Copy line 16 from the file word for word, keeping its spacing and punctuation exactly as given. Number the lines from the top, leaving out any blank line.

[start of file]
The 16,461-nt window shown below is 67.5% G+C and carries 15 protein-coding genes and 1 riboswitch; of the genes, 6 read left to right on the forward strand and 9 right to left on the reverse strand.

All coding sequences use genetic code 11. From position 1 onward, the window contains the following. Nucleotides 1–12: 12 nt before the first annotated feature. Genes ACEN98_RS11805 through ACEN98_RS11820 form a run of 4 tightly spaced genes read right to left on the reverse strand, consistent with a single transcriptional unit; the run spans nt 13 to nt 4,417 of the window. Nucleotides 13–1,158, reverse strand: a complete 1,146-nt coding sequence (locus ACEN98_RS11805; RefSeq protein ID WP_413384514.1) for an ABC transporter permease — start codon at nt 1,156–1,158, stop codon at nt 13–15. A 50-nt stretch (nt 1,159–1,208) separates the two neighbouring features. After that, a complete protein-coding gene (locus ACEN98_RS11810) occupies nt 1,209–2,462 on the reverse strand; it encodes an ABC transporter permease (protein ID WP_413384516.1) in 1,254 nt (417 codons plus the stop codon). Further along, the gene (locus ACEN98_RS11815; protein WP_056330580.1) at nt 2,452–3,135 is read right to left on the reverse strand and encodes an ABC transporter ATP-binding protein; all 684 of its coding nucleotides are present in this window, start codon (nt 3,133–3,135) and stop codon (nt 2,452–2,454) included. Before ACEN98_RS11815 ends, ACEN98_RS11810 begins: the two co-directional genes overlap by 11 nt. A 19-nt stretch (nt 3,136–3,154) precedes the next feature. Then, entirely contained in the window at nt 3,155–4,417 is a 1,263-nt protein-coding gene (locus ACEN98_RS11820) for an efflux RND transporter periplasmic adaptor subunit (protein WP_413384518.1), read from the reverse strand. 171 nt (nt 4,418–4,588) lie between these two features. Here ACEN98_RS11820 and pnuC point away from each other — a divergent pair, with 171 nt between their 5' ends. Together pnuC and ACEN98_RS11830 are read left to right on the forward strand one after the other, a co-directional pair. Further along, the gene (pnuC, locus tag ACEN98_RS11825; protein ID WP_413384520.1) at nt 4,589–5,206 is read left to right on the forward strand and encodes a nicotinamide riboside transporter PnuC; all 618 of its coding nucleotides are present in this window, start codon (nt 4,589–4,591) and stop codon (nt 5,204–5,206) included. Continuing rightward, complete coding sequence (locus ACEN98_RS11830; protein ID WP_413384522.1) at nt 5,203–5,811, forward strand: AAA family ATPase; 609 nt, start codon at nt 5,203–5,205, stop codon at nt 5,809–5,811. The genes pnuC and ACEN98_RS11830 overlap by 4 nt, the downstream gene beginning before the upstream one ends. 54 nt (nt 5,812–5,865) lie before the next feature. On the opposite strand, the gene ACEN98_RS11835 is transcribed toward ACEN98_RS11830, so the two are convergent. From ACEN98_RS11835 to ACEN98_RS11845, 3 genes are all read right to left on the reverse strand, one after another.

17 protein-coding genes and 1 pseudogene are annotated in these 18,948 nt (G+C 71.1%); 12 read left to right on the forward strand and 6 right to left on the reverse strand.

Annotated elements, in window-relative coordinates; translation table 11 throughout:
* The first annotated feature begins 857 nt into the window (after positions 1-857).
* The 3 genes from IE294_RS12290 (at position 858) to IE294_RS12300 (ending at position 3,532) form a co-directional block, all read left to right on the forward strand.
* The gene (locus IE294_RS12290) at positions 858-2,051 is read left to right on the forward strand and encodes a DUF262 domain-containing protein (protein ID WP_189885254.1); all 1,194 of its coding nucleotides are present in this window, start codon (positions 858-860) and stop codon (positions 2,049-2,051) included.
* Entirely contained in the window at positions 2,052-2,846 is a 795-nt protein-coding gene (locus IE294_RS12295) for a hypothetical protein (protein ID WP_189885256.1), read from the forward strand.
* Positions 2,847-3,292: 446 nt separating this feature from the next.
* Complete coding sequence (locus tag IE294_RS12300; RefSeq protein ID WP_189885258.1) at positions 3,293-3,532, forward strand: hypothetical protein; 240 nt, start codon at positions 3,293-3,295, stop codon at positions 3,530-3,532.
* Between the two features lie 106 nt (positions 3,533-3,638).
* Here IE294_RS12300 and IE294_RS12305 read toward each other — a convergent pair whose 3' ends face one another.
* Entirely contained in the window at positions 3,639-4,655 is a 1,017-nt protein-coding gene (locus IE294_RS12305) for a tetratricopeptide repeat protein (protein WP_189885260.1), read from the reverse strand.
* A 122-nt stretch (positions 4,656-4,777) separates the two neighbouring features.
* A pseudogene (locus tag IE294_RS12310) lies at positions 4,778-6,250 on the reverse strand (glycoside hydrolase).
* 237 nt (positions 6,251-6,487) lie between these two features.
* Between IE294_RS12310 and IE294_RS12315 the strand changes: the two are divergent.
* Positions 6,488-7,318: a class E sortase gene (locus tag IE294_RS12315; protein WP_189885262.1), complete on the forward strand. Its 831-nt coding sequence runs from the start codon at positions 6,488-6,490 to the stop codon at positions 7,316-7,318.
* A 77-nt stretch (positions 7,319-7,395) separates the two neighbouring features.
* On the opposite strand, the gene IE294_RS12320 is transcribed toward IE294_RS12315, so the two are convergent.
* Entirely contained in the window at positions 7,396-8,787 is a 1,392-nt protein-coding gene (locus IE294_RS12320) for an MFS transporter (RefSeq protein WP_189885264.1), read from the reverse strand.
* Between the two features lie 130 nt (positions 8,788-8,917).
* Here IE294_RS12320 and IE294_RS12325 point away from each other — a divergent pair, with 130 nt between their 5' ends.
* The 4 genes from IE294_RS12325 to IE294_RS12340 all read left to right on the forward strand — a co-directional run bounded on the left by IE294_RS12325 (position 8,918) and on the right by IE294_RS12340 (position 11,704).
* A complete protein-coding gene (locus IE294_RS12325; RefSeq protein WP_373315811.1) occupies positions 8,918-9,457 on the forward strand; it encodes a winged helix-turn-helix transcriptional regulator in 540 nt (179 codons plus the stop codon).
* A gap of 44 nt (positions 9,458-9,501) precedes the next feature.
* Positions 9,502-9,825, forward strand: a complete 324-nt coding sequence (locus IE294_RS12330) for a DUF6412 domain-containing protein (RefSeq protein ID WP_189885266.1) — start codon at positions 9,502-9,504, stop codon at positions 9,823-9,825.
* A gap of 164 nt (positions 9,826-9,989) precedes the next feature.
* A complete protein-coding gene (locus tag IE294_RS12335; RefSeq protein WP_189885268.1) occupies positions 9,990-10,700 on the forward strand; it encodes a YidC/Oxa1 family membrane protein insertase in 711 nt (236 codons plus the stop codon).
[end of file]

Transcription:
* 237 nt (positions 6,251-6,487) lie between these two features.